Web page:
NZ bishops call for simpler Christmas

New Zealand’s Catholic bishops are asking their congregations and the wider community to remember in their Christmas preparations those people who struggle to put food on their table for their families.
As the Catholic Church’s Caritas Internationalis confederation undertakes a day-long international Wave of Prayer on Tuesday, December 10 to launch a food campaign: One human family – food for all , Archbishop John Dew asked that New Zealanders keep a special place in their hearts and on their Christmas shopping lists for people in need.
“Our preparation for Christmas in the season of Advent is a time of waiting for a child who was born in poverty, in a stable because there was no place that would take in his family,” said Archbishop Dew, President of the New Zealand Catholic Bishops Conference.
“For some New Zealanders, Christmas is becoming a time of over-consumption, while for others it is a time of great stress and anxiety to meet their basic necessities. It would be good if all of us could think about how we can live a bit more simply this Christmas and, wherever possible, reach out to someone who might be struggling even just a bit more than we are ourselves.”
Archbishop Dew said there are many ways that people could assist others, from donating to a food bank or soup kitchen, to giving food as a Christmas gift to neighbours or friends, or inviting someone over for a meal.
New Zealand’s Catholic Bishops produced a statement on “The Hunger in our Midst” for the Catholic Church’s 2012 Social Justice Week focus on food, which recognised the food insecurity of many New Zealand households. The statement said our participation in the Eucharist demands that we address the needs of people in the world who do not have what they need to survive, including in our own country.
In a video produced for the Caritas Internationalis food campaign, Caritas Internationalis president Cardinal Oscar Rodriguez Maridiaga, who visited New Zealand recently, said there is enough food to feed the planet. A video message from Pope Francis on the right to food will be released on December 10.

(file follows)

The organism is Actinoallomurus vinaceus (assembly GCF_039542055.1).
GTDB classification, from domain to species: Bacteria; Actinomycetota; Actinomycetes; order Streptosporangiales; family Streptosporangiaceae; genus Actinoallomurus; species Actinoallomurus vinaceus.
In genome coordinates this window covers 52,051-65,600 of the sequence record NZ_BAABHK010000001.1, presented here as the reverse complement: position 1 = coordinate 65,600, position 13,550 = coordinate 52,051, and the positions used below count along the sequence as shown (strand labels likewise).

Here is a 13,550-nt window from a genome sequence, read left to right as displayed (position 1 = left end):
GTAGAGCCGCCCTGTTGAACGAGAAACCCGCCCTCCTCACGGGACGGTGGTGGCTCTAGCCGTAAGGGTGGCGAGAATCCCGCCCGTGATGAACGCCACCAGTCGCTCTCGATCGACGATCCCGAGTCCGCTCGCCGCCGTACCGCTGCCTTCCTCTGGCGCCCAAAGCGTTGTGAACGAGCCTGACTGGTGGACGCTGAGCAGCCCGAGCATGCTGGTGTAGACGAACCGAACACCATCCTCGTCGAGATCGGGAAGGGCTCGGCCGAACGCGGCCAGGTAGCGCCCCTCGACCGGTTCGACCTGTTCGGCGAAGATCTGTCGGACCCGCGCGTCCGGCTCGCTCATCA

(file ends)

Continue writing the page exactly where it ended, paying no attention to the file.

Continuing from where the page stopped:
Posted in

Michael Otto

Reader Interactions


  1. Leo says

    I urge Archbishop Dew to enhance his credibility by revealing to his audience information about the time when he spent Christmas day alone at the home of a man who otherwise would have been alone, about the time when he brought into his Christmas day household a man who otherwise would have spent Christmas day alone, about the time when he took money out of his Christmas pay packet and put it into the pay packet of a colleague who needed it more.
    Archbishop Dew should realise that there are many in his audience who hear him but don’t listen because, they say, talk is cheap.
    He could help remedy that by being more conspicuous with his sacrifices for the needy in body and spirit.

    • Leo says

      Another insight to the above might come from Bill Warner, Director of the Centre for the Study of Political Islam, who wrote recently:
      “The most persecuted group in the world today is Christians…The reason for the vast majority of all of this violence is that they are Christians among Muslims…but the greatest abuse is at the hands of those who should demand that the violence stop…Christians are enjoined to care for all persecuted people, but in particular, they are to care for their own brothers and sisters. They manage to ignore the persecution by doing good works, such as care for the poor…”

Leave a Reply

Your email address will not be published. Required fields are marked *